Species

Drosera auriculata

Etymology

Drosera: dewy
auriculata: small-eared

Common Name(s)

sundew

Current Conservation Status

2012 - Not Threatened

Conservation status of New Zealand indigenous vascular plants, 2012
The conservation status of all known New Zealand vascular plant taxa at the rank of species and below were reassessed in 2012 using the New Zealand Threat Classification System (NZTCS). This report includes a statistical summary and brief notes on changes since 2009 and replaces all previous NZTCS lists for vascular plants. Authors: Peter J. de Lange, Jeremy R. Rolfe, Paul D. Champion, Shannel P. Courtney, Peter B. Heenan, John W. Barkla, Ewen K. Cameron, David A. Norton and Rodney A. Hitchmough. File size: 792KB

Previous Conservation Status

2009 - Not Threatened
2004 - Not Threatened

Authority

Drosera auriculata Planch.

Family

Droseraceae

Flora Category

Vascular - Native

NVS Species Code

DROAUR

The National Vegetation Survey (NVS) Databank is a physical archive and electronic databank containing records of over 94,000 vegetation survey plots - including data from over 19,000 permanent plots. NVS maintains a standard set of species code abbreviations that correspond to standard scientific plant names from the Ngä Tipu o Aotearoa - New Zealand Plants database.

Structural Class

Dicotyledonous Herbs other than Composites

Synonyms

Drosera circinervia Colenso, D. stylosa Colenso, Drosera peltata subsp. auriculata ( Planch. ) B.J.Conn

Distribution

Indigenous. North and South Islands to about south Canterbury, northern Otago and south Westland/ Present in Australia

Habitat

Coastal to montane, on recently exposed and naturally open ground, clay pans, in low scrub, on lava. Often abundant following fire.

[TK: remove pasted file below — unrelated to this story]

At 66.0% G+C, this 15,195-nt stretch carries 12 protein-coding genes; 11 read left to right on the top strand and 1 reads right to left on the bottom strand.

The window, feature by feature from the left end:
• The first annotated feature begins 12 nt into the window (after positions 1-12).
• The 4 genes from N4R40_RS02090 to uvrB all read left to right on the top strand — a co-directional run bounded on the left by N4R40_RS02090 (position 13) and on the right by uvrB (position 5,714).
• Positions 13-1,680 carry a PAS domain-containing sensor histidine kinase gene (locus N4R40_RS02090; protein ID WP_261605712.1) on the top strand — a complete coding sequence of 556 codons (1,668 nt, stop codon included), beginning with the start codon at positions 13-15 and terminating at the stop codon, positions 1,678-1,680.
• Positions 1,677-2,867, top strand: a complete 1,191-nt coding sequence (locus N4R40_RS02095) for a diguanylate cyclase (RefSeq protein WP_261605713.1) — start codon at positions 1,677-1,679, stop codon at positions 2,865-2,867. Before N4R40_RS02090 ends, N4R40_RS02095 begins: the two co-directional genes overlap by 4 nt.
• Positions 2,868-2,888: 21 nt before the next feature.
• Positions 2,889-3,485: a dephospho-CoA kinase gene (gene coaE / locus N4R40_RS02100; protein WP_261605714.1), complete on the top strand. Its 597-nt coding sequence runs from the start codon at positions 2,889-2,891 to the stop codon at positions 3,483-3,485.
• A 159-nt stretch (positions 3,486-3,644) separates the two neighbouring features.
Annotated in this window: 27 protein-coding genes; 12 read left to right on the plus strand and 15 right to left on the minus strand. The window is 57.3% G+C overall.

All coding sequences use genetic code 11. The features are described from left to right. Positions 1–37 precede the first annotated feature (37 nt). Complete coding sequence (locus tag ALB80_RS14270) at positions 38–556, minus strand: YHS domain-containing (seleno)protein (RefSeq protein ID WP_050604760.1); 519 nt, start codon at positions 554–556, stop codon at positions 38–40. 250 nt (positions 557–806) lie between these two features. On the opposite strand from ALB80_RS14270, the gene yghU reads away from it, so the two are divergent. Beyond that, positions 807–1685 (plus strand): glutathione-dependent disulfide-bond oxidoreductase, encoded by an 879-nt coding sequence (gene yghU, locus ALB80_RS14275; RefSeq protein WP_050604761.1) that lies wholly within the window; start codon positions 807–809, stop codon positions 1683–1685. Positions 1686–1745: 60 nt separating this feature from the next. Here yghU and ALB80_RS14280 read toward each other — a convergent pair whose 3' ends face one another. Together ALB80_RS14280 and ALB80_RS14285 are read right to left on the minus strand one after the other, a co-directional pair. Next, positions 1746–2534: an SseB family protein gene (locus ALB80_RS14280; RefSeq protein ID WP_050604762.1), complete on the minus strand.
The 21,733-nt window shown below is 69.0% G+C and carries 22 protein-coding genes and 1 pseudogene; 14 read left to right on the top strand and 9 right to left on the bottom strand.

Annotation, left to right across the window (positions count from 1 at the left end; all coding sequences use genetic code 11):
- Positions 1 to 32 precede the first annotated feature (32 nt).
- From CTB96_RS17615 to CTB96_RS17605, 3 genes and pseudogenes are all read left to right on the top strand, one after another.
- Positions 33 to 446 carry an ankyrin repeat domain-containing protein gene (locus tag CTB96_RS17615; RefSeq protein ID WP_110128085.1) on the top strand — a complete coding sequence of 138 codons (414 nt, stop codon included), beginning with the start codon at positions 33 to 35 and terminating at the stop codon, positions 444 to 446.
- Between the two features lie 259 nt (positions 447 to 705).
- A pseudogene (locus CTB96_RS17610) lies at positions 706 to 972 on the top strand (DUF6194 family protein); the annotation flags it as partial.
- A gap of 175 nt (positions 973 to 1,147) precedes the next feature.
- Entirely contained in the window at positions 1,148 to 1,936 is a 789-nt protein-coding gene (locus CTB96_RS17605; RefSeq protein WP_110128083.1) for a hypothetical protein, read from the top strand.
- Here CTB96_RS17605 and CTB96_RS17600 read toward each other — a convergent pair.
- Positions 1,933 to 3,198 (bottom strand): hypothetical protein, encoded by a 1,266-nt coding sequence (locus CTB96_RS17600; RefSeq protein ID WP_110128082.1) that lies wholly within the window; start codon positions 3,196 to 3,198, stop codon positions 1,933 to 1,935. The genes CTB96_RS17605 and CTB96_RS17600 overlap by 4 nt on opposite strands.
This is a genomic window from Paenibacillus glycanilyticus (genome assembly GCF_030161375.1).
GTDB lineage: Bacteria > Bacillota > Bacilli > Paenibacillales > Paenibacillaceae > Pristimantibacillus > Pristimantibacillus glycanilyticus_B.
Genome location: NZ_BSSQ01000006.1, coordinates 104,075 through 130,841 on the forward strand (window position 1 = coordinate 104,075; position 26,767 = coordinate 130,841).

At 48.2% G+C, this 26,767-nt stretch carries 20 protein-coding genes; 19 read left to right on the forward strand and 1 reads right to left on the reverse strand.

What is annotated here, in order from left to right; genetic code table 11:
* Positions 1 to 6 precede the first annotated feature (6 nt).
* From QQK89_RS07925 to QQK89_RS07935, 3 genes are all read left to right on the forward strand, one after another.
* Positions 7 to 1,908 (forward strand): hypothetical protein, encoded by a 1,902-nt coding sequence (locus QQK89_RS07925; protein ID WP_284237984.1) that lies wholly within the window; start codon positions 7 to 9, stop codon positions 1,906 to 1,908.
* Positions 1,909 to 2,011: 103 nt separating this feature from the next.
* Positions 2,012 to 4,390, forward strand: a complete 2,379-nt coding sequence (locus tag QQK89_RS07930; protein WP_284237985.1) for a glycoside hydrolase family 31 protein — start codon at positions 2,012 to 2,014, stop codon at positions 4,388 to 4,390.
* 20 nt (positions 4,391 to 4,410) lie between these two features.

Features

Tuberous herb. Plants usually olive-green in exposed locations, rarely richly maroon; tuber ovoid to globose, up to 10 × 8 mm; surface white to red, often in a papery sheath; vertical stolon 20–80 mm long. Stem erect, usually simple, sometimes shortly branched, 90–600 mm long, glabrous. Leaves often in a flat basal rosette and cauline; basal leaves 4–19, the lamina ovate, elliptic, orbicular or reniform, 1.8–3.5 × 2–6 mm wide on a linear petiole 5.0–17.0 × 1.2 mm wide; 9–36 cauline leaves alternate, the lamina crescentic, 1.5–5.5 × 2.0–5.5 mm, with acute angles, on petiole 3–23 mm long. Inflorescence a 1-sided raceme 2–14-flowered; peduncle usually 6–50 mm long, but up to 80 mm; pedicels 1–14 mm long. Sepals 2.0–6.0 × 0.9–2.6 mm, ovate, elliptic and rarely obovate, glabrous with an entire to irregularly serrulate margin. Petals 3.0–10.0 × 1.5–5 mm, white or pink, obovate, cuneate, apex emarginate, sometimes obtuse and rarely truncate. Styles 3, 0.6–1.4 mm long, divided into a total of c.15–30 cylindrical segments. Seeds 0.8–1.6 mm long, cylindrical with a shallowly reticulated surface.

Similar Taxa

Drosera auriculata could only be confused only with D. hookeri, with which it often grows in Northland and from which it differs by the glabrous rather than hairy sepals and cylindrical rather than ovoid to arachniform (i.e. peanut-shaped) shallowly reticulated seeds (rather than deeply pitted seeds) which are > 1 mm long, rather than 0.5-8.0 mm long. Sometimes the seeds of Drosera hookeri can be cylindrical, and so a little like those of D. auriculata, but in these cases they can be distinguished from D. auriculata by their smaller size and deeply pitted testa.

Flowering

September - February

Flower Colours

Red / Pink,Violet / Purple

Fruiting

October - April

Propagation Technique

Can be grown in pots from seed or from the small overwintering bulbils. Quite easily grown in this way. In suitable conditions it can naturalise itself.

Threats

Not Threatened

Chromosome No.

2n = 32

Endemic Taxon

No

Endemic Genus

No

Endemic Family

No


Where To Buy

Not commercially available.

 

 

Attribution

Fact sheet prepared for NZPCN by P.J. de Lange (22 March 2012). Description adapted from Gibson et al. (2012).

References and further reading

Gibson, R.; Conn, B.J.; Bruhl, J.J. 2012: Morphological evaluation of the Drosera peltata complex (Droseraceae). Australian Systematic Botany 25: 49-80.

This page last updated on 11 Aug 2014